Kanye West, 808s and Heartbreak (RocAFella)

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Kayne West: RoboCop
Kanye West, 808s and Heartbreak (RocAFella)

Because I don't listen to much of the over-produced, schmaltzy, ululating music that passes for r'n'b these days (in my old-fashioned definition I still link r'n'b to the soul of Otis, Sam Cooke and others), and nor do I spend much time with rap outside of some old school 80s favourites when there seem innocent innovation going on, or enjoying the menace of NWA, Public Enemy and Tupac), I can't say I know much about Kanye West's music.

I certainly am aware of his self-belief (not to mention arrogance) and have heard a few singles. So it not only surprised me that I even put this album on, but that I was hooked straight away. This is far removed from rap (he sings, albeit with rather too much Auto-tune effects in places which is familiar from Cher's Believe) and he clearly wants to place himself in a lineage beyond hip-hop culture.

He crafts reasonably concise songs with verse-chorus structures, keeps the music often eerily minimal over discreetly lush backdrops (I swear there are moments where he is closer to Phil Collins than phat culture), punctuates songs with oddly appealing bleeps and subtle electronic effects, and whether his followers like it or not you have to admit it is courageous.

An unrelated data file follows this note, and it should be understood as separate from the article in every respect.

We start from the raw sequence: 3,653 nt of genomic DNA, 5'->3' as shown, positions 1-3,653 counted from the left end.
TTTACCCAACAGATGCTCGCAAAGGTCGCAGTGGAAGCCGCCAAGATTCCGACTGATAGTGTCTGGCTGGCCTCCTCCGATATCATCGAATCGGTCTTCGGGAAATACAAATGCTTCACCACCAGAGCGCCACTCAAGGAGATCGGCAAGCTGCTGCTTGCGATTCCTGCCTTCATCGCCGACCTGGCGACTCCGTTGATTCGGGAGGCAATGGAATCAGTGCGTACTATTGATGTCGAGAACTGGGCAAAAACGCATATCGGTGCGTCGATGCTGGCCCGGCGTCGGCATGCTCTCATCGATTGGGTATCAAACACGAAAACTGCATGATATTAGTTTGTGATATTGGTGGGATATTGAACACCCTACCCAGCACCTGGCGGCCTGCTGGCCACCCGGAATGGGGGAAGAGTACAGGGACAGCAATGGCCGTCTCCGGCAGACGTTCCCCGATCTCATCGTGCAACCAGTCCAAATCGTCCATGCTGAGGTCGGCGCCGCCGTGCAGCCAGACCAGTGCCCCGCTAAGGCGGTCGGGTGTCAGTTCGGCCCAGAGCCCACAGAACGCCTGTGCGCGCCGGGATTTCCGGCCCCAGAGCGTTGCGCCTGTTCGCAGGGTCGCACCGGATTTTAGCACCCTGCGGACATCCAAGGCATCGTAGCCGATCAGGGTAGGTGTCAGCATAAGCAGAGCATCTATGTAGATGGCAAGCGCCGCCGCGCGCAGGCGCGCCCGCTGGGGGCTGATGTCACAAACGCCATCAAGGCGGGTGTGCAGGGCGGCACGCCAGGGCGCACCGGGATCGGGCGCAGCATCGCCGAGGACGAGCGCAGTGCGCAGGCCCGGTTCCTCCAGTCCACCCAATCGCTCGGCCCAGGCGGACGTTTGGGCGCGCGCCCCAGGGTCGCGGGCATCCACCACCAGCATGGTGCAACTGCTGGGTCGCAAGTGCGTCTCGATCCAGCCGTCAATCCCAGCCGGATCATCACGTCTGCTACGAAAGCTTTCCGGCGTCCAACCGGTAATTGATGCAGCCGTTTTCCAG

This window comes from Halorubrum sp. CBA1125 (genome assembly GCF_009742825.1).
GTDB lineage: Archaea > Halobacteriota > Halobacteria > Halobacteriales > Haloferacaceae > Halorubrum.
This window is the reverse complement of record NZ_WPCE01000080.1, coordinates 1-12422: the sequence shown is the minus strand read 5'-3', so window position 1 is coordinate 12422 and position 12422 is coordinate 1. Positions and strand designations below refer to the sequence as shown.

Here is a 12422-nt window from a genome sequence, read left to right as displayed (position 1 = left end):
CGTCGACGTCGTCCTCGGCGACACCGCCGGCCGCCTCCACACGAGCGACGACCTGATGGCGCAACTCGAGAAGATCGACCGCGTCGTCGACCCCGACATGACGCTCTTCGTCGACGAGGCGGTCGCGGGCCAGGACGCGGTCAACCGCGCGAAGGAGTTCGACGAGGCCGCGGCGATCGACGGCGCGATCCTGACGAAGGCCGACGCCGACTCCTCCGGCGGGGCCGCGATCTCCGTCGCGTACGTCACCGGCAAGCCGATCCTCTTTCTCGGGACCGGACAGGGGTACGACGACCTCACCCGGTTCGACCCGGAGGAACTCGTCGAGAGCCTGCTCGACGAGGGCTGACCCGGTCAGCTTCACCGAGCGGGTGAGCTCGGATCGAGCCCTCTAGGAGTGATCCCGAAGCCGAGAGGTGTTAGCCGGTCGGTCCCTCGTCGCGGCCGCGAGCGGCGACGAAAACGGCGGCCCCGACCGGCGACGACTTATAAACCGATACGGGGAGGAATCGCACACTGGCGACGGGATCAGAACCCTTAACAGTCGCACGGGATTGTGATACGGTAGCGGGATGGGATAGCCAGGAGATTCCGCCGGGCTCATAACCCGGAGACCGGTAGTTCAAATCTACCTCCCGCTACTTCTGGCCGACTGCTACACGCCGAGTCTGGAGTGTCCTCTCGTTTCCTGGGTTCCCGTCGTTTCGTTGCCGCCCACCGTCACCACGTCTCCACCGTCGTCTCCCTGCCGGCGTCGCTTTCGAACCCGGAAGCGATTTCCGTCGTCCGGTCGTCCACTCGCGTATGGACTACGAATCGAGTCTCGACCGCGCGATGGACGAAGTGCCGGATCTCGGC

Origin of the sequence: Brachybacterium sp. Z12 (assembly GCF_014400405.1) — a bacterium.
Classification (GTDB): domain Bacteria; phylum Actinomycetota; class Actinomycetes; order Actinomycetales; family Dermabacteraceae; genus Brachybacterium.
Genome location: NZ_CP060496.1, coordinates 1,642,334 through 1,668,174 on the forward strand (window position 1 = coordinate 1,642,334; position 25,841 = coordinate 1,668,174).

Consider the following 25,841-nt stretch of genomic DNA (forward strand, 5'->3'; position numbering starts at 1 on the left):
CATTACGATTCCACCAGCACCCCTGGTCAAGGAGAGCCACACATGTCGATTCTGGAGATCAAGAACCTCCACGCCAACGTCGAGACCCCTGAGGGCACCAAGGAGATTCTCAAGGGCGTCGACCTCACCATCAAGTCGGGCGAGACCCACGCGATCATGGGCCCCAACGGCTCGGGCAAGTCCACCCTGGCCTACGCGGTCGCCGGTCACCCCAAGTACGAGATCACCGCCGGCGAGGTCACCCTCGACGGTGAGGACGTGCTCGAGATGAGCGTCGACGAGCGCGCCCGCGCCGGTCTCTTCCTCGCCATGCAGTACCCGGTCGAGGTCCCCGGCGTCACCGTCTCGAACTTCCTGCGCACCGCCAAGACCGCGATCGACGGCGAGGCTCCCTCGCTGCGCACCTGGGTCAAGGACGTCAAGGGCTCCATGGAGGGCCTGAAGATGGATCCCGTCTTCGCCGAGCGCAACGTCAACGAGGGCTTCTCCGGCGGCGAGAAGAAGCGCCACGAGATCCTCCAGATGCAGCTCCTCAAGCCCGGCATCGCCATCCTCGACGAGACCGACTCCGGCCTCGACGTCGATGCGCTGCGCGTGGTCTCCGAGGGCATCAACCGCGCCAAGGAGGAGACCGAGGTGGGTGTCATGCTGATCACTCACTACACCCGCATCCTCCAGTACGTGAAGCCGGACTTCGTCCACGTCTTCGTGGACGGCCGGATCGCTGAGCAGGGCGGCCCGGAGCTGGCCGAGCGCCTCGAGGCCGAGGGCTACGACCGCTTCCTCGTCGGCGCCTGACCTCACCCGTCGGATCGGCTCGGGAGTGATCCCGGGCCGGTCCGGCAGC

In places its spare sound and pastel washes of synth reminds me more of some places on Prince's Sign o The Times as if reheard through Enya's stereo. He may have even been listening to classic Kraftwerk.

Of course there is heartbreak aplenty here (he lost his mother in a well publicised story of cosmetic surgery gone wrong and Coldest Winter here is a standout) and Heartless deals to his former partner in a more traditional rap manner. Guests Kid Cudi, Young Jeezy and Lil Wayne keep the street cred with his rap following, but mostly this is of interest for its daring, its ambition to be pop, and its musical and vocal understatement.

My guess is this album will be dismissed by his hardcore rap following, and there's little doubt it is weak in places.

But to hear him use his status to step away from expectation is fascinating. Some really memorable songs on it too. 

 

 

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Jake - Dec 16, 2008

I'm picking this for a best of 2008 because it completely turns the conventions of hip hop on their head (rapping about heartbreak, not about hos, expressing the emptyness of owning a new sports car, and disguising the most important feature of any rapper, the voice), and because in an interview in The Guardian West said that he was releasing this album because producers spend all their time listening to Radiohead and then producing the same old hip hop.

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